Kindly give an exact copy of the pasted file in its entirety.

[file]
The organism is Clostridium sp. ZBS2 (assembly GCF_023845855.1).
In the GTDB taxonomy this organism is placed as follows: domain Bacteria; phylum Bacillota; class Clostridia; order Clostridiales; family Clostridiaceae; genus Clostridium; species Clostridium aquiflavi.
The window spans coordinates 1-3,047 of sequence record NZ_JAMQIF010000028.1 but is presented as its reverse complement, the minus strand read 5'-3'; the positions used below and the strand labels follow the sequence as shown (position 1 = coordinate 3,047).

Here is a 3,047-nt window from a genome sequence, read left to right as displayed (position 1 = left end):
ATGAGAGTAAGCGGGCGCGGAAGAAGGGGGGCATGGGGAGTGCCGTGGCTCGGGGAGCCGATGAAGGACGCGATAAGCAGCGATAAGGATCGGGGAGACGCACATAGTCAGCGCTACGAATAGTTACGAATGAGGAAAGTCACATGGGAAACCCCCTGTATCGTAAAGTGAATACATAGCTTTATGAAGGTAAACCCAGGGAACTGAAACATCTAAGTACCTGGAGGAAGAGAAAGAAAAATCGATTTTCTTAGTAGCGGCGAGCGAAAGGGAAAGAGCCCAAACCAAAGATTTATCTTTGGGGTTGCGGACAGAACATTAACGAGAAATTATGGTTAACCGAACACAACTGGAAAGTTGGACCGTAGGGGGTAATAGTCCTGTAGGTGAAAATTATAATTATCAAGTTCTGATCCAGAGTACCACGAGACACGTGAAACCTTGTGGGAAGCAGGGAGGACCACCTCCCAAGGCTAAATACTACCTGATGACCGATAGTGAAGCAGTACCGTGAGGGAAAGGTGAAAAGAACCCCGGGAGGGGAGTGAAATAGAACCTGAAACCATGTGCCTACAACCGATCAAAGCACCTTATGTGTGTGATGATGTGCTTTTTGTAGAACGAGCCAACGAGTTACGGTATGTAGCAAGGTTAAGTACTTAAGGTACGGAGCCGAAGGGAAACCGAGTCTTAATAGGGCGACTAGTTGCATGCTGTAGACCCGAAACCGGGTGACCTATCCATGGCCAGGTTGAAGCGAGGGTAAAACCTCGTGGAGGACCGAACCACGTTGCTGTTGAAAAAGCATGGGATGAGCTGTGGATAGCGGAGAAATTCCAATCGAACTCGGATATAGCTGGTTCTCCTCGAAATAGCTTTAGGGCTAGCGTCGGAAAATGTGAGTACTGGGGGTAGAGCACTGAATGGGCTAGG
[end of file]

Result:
The organism is Clostridium sp. ZBS2 (assembly GCF_023845855.1).
In the GTDB taxonomy this organism is placed as follows: domain Bacteria; phylum Bacillota; class Clostridia; order Clostridiales; family Clostridiaceae; genus Clostridium; species Clostridium aquiflavi.
The window spans coordinates 1-3,047 of sequence record NZ_JAMQIF010000028.1 but is presented as its reverse complement, the minus strand read 5'-3'; the positions used below and the strand labels follow the sequence as shown (position 1 = coordinate 3,047).

Here is a 3,047-nt window from a genome sequence, read left to right as displayed (position 1 = left end):
ATGAGAGTAAGCGGGCGCGGAAGAAGGGGGGCATGGGGAGTGCCGTGGCTCGGGGAGCCGATGAAGGACGCGATAAGCAGCGATAAGGATCGGGGAGACGCACATAGTCAGCGCTACGAATAGTTACGAATGAGGAAAGTCACATGGGAAACCCCCTGTATCGTAAAGTGAATACATAGCTTTATGAAGGTAAACCCAGGGAACTGAAACATCTAAGTACCTGGAGGAAGAGAAAGAAAAATCGATTTTCTTAGTAGCGGCGAGCGAAAGGGAAAGAGCCCAAACCAAAGATTTATCTTTGGGGTTGCGGACAGAACATTAACGAGAAATTATGGTTAACCGAACACAACTGGAAAGTTGGACCGTAGGGGGTAATAGTCCTGTAGGTGAAAATTATAATTATCAAGTTCTGATCCAGAGTACCACGAGACACGTGAAACCTTGTGGGAAGCAGGGAGGACCACCTCCCAAGGCTAAATACTACCTGATGACCGATAGTGAAGCAGTACCGTGAGGGAAAGGTGAAAAGAACCCCGGGAGGGGAGTGAAATAGAACCTGAAACCATGTGCCTACAACCGATCAAAGCACCTTATGTGTGTGATGATGTGCTTTTTGTAGAACGAGCCAACGAGTTACGGTATGTAGCAAGGTTAAGTACTTAAGGTACGGAGCCGAAGGGAAACCGAGTCTTAATAGGGCGACTAGTTGCATGCTGTAGACCCGAAACCGGGTGACCTATCCATGGCCAGGTTGAAGCGAGGGTAAAACCTCGTGGAGGACCGAACCACGTTGCTGTTGAAAAAGCATGGGATGAGCTGTGGATAGCGGAGAAATTCCAATCGAACTCGGATATAGCTGGTTCTCCTCGAAATAGCTTTAGGGCTAGCGTCGGAAAATGTGAGTACTGGGGGTAGAGCACTGAATGGGCTAGG